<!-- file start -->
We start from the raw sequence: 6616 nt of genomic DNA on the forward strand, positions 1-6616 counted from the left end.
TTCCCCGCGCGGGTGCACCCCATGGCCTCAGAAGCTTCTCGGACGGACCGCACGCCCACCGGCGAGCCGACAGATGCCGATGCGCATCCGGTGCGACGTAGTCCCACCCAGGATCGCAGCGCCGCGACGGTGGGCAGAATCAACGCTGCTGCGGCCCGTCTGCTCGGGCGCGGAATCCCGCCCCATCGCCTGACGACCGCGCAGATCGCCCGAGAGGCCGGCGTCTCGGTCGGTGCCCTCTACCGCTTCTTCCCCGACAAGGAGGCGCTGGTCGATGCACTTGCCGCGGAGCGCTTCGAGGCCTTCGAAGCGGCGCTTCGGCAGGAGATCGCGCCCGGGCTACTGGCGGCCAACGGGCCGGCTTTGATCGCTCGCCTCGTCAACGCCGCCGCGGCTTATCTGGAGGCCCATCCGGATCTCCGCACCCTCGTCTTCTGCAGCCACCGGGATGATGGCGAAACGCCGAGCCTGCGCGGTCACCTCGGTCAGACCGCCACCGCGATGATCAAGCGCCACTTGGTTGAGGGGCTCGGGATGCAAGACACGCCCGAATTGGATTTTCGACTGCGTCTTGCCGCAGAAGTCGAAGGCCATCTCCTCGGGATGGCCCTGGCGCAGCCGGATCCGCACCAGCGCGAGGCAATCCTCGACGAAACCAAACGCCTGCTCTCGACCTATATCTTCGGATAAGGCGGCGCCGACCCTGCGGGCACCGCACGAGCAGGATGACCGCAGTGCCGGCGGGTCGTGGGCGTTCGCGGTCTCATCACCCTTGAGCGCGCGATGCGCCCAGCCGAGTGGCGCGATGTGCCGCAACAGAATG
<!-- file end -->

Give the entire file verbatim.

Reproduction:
We start from the raw sequence: 6616 nt of genomic DNA on the forward strand, positions 1-6616 counted from the left end.
TTCCCCGCGCGGGTGCACCCCATGGCCTCAGAAGCTTCTCGGACGGACCGCACGCCCACCGGCGAGCCGACAGATGCCGATGCGCATCCGGTGCGACGTAGTCCCACCCAGGATCGCAGCGCCGCGACGGTGGGCAGAATCAACGCTGCTGCGGCCCGTCTGCTCGGGCGCGGAATCCCGCCCCATCGCCTGACGACCGCGCAGATCGCCCGAGAGGCCGGCGTCTCGGTCGGTGCCCTCTACCGCTTCTTCCCCGACAAGGAGGCGCTGGTCGATGCACTTGCCGCGGAGCGCTTCGAGGCCTTCGAAGCGGCGCTTCGGCAGGAGATCGCGCCCGGGCTACTGGCGGCCAACGGGCCGGCTTTGATCGCTCGCCTCGTCAACGCCGCCGCGGCTTATCTGGAGGCCCATCCGGATCTCCGCACCCTCGTCTTCTGCAGCCACCGGGATGATGGCGAAACGCCGAGCCTGCGCGGTCACCTCGGTCAGACCGCCACCGCGATGATCAAGCGCCACTTGGTTGAGGGGCTCGGGATGCAAGACACGCCCGAATTGGATTTTCGACTGCGTCTTGCCGCAGAAGTCGAAGGCCATCTCCTCGGGATGGCCCTGGCGCAGCCGGATCCGCACCAGCGCGAGGCAATCCTCGACGAAACCAAACGCCTGCTCTCGACCTATATCTTCGGATAAGGCGGCGCCGACCCTGCGGGCACCGCACGAGCAGGATGACCGCAGTGCCGGCGGGTCGTGGGCGTTCGCGGTCTCATCACCCTTGAGCGCGCGATGCGCCCAGCCGAGTGGCGCGATGTGCCGCAACAGAATG